It seems we've been reading about high definition television for only a few years, but in reality, it's been a decade and a half. Time flies, huh? Scientists actually started working on developing high definition television in the 1930s and French stations were transmitting a monochrome 819 line system by 1949. The Soviet Union developed the first hi-rez system in 1958 for its military that produced a 1,125 line image, but it was never put into use. [Source: Wikipedia] There were many levels of HD signals experimented on and developed around the world since then but the logjam was the limits of analog television. Consumers in the United States didn't get their first look at high definition television until 1998 - and even then, if a station in their airing area didn't broadcast in digital, they were still watching an analog system - on a nice TV. It's hard to believe, but HDTV retail sales will have its 14th anniversary this month. The first set went on sale in San Diego on August 6th because the factory was only a few miles away. The event was covered by news outlets from around the world. Longtime Videomaker reader, Roger Miller, sent us this link to the 3 minute video that shows the consumer reaction and media circus of that day. I was one of the lucky ones. When I first saw a high definition signal broadcast on an HD TV, I was working for a television network that was experimenting with broadcasting the signal for a live broadcast of an NFL football game. Sports, as we all know now, was the first genre to adopt HD, because broadcasters and HD marketers knew if they could give the sports enthusiasts the best viewer experience, they were more likely to purchase a new HD TV than someone who enjoys game shows or soap operas. When we were invited by our transmission department to wander down to the bowels of the building for a look at HD for the first time, I remember seeing that football game screaming at me in all it's live full color glory on a huge screen the size of a studio door and I was blown away. As one huge play tumbled close to the broadcast camera showing the crashing athletes (you could even see spittle flying!) falling in a pile just inches from the person holding the camera, a few of us stepped back as if we were going to get tackled, too. I knew then, that the viewer's experience was going to change tremendously. Before HDTVs came out, the average household didn't update their TV for five or more years, with the average being 10 year. Some people have had the same set for 20 years or more. Because the viewer's experience didn't change much with the minimal changes to the TV sets, many people didn't feel the need to upgrade. For consumers, the most recent technological change to television before high definition was color... which actually came out in the 1950s, but the TV sets weren't selling well until the 1960s. Oh, sure, flat screens came along which gave you a bit better clarity, but it wasn't until the 16:9 wide-screen HD perspective came along that people sat up and took notice. According to the tech site, Gigaom, consumers had been replacing their sets about every 7 years but are now replacing them more often - perhaps only holding on to them for a mere three years. (Confession: my current TV is a hand-me-down from my son and is a huge standard-def behemoth that is as deep as it is wide and is at least 12 years old.) The price for HDTVs was enormous when they first came out and cost nearly the price of a new car. According to this New York Times story from August 1998, the least expensive HD TV was going to set the consumer back $8,000!! Only the true HD fans, early adopters and Daddy Moneybucks were ever going to buy. Only until the price dropped considerably, and the announcement that no manufacturer was producing Standard Def sets, did the average consumer start to buy. And according to CustomRetailer at last year's holiday season - traditionally the highest TV sales season all year, the prices of HDTV hit an all-time low, with the average price of 46" LCD TVs falling below $1,000 and 32" TVs falling below $500, both for the first time. Maybe now I can afford a new TV! In the video producing world, we still had only analog video cameras until 2003, if we were going to view our footage on an HD set, we had to learn interesting tricks to shoot for widescreen and anamorphic perspective. Now every video camera shoots HD and 3D is all the rage... or is it? I don't see people adopting it as much as manufacturers seemed to think they would... maybe they're' wanting to hold on to that old set a few more years, or maybe the 'wow' factor just isn't there. I do know that the early adopters aren't having to shell out as much money as did the first HDTV buyers - I think manufacturers learned their lessons there. You can get a 3DTV for around $700, but According to DealNews, you'll still need all the peripherals to actually watch 3D - if it's being broadcast in your area, and costs for those along with the 3DTV will put you back $1000 to 1,600. So what's the Next Big Thing going to be - any ideas?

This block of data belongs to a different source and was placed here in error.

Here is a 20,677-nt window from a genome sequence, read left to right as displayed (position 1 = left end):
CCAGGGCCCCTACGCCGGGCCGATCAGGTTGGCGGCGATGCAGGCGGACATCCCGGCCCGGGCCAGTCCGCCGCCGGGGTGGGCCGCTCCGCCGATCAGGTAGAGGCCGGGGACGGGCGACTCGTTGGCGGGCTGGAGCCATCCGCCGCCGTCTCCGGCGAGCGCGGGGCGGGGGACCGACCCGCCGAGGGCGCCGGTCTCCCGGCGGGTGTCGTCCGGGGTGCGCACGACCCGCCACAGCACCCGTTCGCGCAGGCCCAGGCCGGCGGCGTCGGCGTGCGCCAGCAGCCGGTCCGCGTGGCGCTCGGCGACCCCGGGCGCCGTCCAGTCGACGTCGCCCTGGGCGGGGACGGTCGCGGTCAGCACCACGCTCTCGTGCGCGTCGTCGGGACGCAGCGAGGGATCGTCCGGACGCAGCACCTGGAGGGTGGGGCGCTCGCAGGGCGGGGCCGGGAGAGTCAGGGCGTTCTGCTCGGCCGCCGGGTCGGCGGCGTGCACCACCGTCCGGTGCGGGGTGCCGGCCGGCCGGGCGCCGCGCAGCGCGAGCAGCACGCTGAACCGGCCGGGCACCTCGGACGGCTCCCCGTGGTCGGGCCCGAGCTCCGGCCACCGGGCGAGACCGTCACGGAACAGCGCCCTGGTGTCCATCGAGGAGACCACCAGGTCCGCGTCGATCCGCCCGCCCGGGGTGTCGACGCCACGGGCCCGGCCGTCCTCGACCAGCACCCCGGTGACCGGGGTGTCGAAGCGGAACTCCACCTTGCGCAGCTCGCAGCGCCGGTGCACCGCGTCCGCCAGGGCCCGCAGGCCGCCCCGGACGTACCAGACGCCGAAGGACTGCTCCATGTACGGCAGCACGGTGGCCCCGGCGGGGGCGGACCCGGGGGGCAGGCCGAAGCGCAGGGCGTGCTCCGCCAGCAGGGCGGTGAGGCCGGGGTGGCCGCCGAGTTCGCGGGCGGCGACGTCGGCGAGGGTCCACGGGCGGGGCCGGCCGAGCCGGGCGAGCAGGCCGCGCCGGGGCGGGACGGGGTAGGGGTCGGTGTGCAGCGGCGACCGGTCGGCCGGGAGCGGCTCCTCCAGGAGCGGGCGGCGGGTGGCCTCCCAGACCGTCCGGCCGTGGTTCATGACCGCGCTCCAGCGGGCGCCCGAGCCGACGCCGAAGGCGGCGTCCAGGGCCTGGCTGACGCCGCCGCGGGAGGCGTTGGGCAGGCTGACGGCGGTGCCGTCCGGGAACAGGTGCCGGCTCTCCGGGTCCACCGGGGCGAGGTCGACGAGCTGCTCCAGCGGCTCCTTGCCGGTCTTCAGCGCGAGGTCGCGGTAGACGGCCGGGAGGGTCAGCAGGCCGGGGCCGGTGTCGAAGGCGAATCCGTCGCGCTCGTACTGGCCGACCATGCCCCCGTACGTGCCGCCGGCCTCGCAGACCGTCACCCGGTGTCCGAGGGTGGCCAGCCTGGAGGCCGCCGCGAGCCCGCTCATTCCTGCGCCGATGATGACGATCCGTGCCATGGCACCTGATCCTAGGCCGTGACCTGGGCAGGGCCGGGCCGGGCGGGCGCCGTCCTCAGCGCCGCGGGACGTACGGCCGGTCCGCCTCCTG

Fri, 08/10/2012 - 9:00am